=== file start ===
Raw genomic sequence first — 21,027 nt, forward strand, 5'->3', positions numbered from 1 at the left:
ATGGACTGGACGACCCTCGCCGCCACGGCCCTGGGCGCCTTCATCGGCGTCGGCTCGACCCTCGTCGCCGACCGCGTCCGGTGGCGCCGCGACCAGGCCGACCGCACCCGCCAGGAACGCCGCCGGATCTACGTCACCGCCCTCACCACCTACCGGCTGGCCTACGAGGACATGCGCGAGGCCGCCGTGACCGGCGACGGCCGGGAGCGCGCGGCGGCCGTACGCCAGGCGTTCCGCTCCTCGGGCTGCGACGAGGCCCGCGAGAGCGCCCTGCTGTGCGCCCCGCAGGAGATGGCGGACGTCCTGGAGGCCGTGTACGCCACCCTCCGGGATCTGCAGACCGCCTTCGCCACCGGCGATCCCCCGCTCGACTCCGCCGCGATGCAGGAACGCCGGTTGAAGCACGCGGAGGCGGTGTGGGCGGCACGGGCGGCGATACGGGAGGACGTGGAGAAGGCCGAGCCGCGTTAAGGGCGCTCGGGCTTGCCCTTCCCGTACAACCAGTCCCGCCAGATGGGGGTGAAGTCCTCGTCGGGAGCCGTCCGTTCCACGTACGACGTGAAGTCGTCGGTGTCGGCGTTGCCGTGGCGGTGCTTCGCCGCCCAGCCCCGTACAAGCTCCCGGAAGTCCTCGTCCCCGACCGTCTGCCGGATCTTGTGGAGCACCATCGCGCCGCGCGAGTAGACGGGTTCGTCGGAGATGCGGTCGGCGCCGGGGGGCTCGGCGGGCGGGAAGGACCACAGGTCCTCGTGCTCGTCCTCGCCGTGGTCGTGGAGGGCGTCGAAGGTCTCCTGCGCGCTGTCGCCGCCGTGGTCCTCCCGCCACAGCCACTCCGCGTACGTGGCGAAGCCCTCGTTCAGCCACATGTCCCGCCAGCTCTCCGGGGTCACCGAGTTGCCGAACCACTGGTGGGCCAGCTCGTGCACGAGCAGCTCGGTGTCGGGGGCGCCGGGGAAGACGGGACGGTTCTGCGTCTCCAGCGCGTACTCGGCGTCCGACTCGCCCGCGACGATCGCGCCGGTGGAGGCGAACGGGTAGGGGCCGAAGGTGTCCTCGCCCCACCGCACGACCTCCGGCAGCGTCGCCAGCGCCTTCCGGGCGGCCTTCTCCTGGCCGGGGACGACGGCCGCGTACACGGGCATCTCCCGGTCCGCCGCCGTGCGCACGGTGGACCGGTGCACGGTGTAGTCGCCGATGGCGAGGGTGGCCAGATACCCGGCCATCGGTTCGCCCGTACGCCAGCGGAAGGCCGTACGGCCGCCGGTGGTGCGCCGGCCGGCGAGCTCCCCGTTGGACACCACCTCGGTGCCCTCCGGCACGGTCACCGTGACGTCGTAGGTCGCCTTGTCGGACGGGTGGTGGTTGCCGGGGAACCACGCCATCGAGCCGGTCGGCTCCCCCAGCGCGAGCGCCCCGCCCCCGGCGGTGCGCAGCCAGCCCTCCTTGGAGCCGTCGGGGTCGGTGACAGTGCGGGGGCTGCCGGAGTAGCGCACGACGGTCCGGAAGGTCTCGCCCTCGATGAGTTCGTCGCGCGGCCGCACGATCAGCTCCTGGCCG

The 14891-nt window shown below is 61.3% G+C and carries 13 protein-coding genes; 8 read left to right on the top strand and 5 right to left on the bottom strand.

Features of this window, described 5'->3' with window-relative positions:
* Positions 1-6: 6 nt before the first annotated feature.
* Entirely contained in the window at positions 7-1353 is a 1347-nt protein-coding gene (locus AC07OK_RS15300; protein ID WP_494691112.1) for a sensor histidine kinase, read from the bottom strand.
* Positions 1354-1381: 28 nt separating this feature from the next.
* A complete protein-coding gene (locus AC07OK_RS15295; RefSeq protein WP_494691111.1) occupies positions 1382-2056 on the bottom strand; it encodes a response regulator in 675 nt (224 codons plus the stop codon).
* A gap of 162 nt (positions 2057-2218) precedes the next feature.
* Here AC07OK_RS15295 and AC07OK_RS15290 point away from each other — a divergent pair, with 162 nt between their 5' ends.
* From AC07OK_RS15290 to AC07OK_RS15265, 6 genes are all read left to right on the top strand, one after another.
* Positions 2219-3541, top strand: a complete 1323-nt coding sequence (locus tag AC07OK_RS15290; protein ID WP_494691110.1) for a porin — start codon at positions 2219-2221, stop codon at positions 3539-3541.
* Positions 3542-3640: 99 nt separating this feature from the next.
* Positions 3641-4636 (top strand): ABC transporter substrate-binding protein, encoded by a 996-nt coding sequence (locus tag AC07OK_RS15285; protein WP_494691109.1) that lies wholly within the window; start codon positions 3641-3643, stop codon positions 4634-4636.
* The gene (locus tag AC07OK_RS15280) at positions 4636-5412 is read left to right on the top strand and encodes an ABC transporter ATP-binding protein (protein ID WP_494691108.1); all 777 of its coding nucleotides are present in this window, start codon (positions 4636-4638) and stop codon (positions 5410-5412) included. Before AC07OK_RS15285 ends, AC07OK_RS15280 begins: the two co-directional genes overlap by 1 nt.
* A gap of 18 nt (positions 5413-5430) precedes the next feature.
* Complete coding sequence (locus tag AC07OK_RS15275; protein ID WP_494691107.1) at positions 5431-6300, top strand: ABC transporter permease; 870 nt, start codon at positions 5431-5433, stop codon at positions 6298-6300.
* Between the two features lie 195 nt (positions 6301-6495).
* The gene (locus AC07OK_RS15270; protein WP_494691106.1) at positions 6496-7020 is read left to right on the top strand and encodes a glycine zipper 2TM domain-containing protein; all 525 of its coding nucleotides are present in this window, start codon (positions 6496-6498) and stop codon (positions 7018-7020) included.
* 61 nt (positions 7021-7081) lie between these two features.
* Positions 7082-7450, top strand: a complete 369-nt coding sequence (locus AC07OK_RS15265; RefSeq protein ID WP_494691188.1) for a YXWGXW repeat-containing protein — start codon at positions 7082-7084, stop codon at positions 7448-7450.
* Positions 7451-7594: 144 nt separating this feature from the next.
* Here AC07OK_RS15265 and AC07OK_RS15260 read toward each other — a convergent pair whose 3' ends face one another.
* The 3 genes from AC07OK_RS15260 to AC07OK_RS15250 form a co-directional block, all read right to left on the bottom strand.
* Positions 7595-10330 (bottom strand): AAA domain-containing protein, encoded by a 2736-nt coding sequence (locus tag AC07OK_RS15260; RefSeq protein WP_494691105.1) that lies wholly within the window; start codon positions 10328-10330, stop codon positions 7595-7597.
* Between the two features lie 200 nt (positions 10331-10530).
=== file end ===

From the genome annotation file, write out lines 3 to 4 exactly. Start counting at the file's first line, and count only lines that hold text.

The 14891-nt window shown below is 61.3% G+C and carries 13 protein-coding genes; 8 read left to right on the top strand and 5 right to left on the bottom strand.

Features of this window, described 5'->3' with window-relative positions: